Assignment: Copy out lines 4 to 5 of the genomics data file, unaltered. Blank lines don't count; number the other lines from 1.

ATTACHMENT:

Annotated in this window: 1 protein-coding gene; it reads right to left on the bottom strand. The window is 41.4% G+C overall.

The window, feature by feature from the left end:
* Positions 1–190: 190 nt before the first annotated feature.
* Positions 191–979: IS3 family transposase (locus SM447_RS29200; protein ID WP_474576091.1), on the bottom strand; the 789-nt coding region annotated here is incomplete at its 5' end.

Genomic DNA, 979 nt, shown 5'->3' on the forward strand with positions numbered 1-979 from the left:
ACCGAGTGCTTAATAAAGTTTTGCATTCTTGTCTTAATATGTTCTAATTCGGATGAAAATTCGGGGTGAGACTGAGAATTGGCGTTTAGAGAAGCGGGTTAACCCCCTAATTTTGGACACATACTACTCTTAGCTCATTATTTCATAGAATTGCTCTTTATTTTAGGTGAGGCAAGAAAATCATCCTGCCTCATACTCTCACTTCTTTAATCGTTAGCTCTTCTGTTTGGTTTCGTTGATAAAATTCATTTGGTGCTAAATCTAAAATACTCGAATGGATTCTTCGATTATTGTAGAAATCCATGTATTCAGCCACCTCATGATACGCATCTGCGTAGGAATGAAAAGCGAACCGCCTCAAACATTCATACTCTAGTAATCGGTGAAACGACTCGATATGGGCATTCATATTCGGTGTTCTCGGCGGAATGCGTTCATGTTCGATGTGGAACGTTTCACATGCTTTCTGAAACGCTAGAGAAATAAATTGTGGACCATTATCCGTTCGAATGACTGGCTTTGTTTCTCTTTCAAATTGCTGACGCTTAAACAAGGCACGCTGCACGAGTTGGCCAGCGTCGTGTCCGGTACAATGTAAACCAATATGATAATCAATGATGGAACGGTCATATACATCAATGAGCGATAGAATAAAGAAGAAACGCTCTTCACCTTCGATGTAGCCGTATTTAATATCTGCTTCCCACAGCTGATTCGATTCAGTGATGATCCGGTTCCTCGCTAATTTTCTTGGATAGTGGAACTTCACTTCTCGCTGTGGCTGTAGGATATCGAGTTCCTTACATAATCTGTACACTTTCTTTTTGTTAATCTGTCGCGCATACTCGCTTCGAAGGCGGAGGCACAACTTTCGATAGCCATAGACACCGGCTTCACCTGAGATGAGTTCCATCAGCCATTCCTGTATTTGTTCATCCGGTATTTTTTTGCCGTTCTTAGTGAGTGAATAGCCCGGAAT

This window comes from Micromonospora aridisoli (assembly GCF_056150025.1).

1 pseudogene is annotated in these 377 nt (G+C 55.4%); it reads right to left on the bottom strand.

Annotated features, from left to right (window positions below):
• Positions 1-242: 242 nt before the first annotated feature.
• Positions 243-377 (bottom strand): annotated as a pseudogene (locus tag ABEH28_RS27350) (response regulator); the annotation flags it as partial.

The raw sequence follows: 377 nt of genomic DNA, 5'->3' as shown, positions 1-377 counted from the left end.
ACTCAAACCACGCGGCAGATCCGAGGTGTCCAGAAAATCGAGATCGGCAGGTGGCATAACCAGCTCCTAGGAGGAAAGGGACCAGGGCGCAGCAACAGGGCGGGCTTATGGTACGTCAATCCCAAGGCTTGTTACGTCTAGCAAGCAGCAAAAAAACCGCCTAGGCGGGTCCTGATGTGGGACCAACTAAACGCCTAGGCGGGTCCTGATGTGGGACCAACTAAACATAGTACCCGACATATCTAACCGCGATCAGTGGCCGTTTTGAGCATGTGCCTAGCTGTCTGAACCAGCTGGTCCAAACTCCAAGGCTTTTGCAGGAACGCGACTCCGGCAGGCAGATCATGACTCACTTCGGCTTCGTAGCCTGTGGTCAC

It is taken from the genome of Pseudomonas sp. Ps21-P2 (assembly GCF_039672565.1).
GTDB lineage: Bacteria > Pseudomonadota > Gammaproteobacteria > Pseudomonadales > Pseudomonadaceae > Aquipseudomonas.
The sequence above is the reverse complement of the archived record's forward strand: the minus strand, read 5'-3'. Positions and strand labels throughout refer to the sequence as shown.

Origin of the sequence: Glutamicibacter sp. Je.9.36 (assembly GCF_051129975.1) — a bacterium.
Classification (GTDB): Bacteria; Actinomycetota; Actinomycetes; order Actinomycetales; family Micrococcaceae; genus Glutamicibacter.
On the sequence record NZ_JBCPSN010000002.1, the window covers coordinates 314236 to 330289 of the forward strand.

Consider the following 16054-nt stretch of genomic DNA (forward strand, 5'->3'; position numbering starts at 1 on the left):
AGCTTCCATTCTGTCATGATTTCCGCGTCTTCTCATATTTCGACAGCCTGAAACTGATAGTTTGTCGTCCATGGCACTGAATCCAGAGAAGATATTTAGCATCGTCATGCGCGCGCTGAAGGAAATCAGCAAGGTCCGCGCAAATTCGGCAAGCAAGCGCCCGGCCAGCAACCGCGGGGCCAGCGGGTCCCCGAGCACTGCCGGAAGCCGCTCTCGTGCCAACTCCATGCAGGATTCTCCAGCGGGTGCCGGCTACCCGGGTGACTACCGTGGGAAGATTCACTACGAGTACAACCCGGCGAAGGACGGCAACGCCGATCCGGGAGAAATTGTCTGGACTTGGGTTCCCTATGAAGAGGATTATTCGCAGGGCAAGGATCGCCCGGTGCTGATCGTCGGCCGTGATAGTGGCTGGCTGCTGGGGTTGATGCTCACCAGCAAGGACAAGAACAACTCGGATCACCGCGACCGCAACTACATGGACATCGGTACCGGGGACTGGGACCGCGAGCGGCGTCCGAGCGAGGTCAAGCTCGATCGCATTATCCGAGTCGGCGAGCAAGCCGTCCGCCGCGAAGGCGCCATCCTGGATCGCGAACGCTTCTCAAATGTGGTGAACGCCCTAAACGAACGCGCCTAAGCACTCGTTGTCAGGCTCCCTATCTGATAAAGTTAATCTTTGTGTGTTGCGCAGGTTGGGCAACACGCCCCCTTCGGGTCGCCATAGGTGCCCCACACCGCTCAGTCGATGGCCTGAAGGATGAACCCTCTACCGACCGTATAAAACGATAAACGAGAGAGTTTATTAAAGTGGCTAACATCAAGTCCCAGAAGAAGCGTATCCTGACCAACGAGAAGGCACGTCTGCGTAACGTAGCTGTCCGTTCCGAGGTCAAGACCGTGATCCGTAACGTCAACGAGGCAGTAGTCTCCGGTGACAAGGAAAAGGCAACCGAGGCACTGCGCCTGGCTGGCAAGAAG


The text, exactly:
* Positions 191–979: IS3 family transposase (locus SM447_RS29200; protein ID WP_474576091.1), on the bottom strand; the 789-nt coding region annotated here is incomplete at its 5' end.

Genomic DNA, 979 nt, shown 5'->3' on the forward strand with positions numbered 1-979 from the left: